CAGED • by Jennifer Campbell-Hicks

“Hello, brother,” Celia said to the man in the cage.

Marc turned toward her in the dark. His movement set the cage swinging on its pole, six feet off the ground in the main square. The cage was meant to hold animals, not men. But the colony on planet Magellan was so new that the colonists had yet to build a jail. They hadn’t thought to need one until now.

Celia wiped her eyes. Her pregnancy made her overemotional, but still she had promised herself she wouldn’t cry.

“Celia?” Marc’s voice was hoarse. Several days’ growth of beard shadowed his dirty, sunburned face. He reached through the bars. “Are you well?”

She nodded.

“Your baby?”

“Fine. It’s a boy.”

“What’s his name?”

“Robert wants to call him Brady. I want Nathaniel.” She shrugged. “Either way, I’ll love him just the same.”

“I’m happy for you.” He licked his cracked lips. “How did you get past the guard?”

“He let me pass. I’m sorry, but this isn’t a social visit. I’m here on business.”

She showed him the syringe.

He jerked back.

“Don’t be like that,” she said. “Don’t make this harder.”

“Go away.”

“You killed Donny. You admitted it.”

“You hated Donny.”

No, not hate – fear. Even after she married Robert, Donny had watched her all the time, while she treated the sick and administered fertility treatments to the women. His hungry looks were like spiders crawling up her back.

But she hadn’t wanted him dead.

“The colony can’t afford to lose even one contributor to the genetic pool,” she said, repeating the well-known fact.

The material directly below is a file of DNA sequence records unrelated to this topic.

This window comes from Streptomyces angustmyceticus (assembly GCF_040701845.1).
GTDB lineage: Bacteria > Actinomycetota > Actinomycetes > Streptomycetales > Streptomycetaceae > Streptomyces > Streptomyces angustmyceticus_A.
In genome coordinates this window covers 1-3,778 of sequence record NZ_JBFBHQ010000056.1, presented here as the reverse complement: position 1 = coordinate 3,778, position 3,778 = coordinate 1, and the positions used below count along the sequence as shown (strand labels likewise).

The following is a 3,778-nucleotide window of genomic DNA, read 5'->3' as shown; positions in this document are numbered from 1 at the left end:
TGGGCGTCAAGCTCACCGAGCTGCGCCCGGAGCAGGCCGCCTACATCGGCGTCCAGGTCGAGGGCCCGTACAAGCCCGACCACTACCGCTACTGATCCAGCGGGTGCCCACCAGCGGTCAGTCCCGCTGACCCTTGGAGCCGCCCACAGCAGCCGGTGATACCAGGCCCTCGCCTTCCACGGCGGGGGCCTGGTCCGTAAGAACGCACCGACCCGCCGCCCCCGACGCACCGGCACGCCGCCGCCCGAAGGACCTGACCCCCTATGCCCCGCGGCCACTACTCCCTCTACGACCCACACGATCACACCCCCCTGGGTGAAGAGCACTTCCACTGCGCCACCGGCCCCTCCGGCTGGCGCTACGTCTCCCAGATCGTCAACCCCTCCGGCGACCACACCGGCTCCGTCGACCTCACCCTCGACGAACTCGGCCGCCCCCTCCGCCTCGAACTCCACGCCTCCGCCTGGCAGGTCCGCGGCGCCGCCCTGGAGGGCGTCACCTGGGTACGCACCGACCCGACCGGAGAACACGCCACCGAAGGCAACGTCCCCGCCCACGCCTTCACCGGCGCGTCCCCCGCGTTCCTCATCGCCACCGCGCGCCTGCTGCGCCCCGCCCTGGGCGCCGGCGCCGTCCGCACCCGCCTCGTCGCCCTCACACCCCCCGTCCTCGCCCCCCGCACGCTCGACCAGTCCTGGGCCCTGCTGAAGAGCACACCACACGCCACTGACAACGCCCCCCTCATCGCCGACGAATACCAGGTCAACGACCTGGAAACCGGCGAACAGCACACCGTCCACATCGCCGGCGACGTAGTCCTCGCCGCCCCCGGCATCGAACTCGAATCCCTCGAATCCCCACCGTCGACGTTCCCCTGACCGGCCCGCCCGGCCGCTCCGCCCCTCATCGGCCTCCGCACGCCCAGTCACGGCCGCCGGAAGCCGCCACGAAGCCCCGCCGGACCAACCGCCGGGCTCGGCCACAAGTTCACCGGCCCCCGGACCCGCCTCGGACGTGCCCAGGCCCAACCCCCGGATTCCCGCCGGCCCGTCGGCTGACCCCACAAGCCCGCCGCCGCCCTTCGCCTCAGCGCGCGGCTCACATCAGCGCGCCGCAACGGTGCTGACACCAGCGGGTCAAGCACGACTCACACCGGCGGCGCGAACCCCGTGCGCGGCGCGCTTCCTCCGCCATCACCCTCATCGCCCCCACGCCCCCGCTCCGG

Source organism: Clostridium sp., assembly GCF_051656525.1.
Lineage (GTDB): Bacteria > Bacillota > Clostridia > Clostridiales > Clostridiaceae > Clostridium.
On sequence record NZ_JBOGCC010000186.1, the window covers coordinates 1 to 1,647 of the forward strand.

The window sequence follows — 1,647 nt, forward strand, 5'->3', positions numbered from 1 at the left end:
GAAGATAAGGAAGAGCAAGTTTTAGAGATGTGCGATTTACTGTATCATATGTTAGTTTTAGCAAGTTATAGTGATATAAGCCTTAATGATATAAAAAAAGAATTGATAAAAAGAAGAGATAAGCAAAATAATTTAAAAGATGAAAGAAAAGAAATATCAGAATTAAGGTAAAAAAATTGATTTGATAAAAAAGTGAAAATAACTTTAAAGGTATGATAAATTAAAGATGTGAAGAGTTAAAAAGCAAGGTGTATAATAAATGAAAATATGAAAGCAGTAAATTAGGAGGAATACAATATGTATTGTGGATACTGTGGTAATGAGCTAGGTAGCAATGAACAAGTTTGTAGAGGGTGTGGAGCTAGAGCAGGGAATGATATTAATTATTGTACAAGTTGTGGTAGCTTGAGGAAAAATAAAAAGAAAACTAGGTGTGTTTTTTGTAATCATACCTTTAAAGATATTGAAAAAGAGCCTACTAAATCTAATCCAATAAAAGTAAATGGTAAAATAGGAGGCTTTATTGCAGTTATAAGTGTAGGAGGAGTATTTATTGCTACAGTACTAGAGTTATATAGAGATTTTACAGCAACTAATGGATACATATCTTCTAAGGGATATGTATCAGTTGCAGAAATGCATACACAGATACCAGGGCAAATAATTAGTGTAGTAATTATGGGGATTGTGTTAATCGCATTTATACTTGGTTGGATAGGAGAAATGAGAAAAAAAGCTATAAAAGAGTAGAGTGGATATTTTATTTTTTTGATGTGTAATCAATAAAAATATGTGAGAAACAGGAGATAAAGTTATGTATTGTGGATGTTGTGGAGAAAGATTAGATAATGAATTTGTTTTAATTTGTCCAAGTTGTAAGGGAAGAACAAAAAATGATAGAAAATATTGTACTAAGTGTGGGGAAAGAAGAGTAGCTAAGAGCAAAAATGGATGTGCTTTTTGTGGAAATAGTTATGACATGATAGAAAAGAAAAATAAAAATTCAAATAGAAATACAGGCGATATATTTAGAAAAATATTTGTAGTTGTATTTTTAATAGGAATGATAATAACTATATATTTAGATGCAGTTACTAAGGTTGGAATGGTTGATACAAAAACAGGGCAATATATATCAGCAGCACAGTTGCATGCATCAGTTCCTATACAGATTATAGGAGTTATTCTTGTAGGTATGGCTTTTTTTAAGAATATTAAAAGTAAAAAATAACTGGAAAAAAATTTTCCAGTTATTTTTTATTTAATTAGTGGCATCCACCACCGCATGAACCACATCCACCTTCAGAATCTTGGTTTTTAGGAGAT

“So you’re here to collect my genetic material before I’m executed, is that it?”

Now she cried. Damn hormones. She was chief medic, a professional, but she couldn’t be professional with Marc. He was the only family she had left. Malfunctions in the cryo-pods on the long voyage to Magellan had killed their brother Peter, along with a third of the colonists. The losses had been a devastating personal blow for everyone, as well as putting the colony in the precarious situation of whether it could sustain and grow its numbers. She and Marc had clung to each other after that, even after her wedding, bereft without their older brother on this strange, new world. Now Marc was in a cage. Celia cried for the unfairness of it.

She turned to go. “I’m sorry. I should have sent someone else.”

“No, wait.” He leaned his forehead against the bars, the fight gone out of him. Several days in a cage would do that to anyone. “It’s not your fault.”

“You’ll let me do my job?”


Marc pressed his arm to a gap in the bars. She disinfected his skin, unwrapped the syringe from its protective covering and stuck the point into his vein.

“There won’t be an execution.” She whispered so the nearby guard wouldn’t overhear. “The council plans to leave you here.” She removed the syringe, now full of uncoagulated blood from which the ingredients for life would be distilled. “After you die of thirst or starvation or exposure, they’ll let you hang until you’re nothing but bones.”

“Why?” he rasped.

“You didn’t just kill Donny. You killed his future sons and daughters. You worsened the colony’s chances for survival, and they can’t let that go with a simple execution. They want to make an example of you.”

Marc gripped the bars. “Let me out.”

Tears again. “Anyone who helps you will hang beside you. They’d wait until the baby was born, but then …” She sniffled. “I can’t let him grow up without his mother.”

“I don’t want to die like an animal.”

“Why did you do it?”

He looked down. “I told the tribunal. They didn’t care. Murder is murder, they said.”

“Tell me.”

“Donny was going to hurt you. I heard him. He said he would have you one way or the other. I only meant to warn him off, or summon a peacekeeper if it came to that, but things happened so fast.” His voice trailed off.

He had done it for her.

Heartsick but resolved, she took a small pill from her pocket and pressed it into his palm. “No brother of mine will die like an animal.”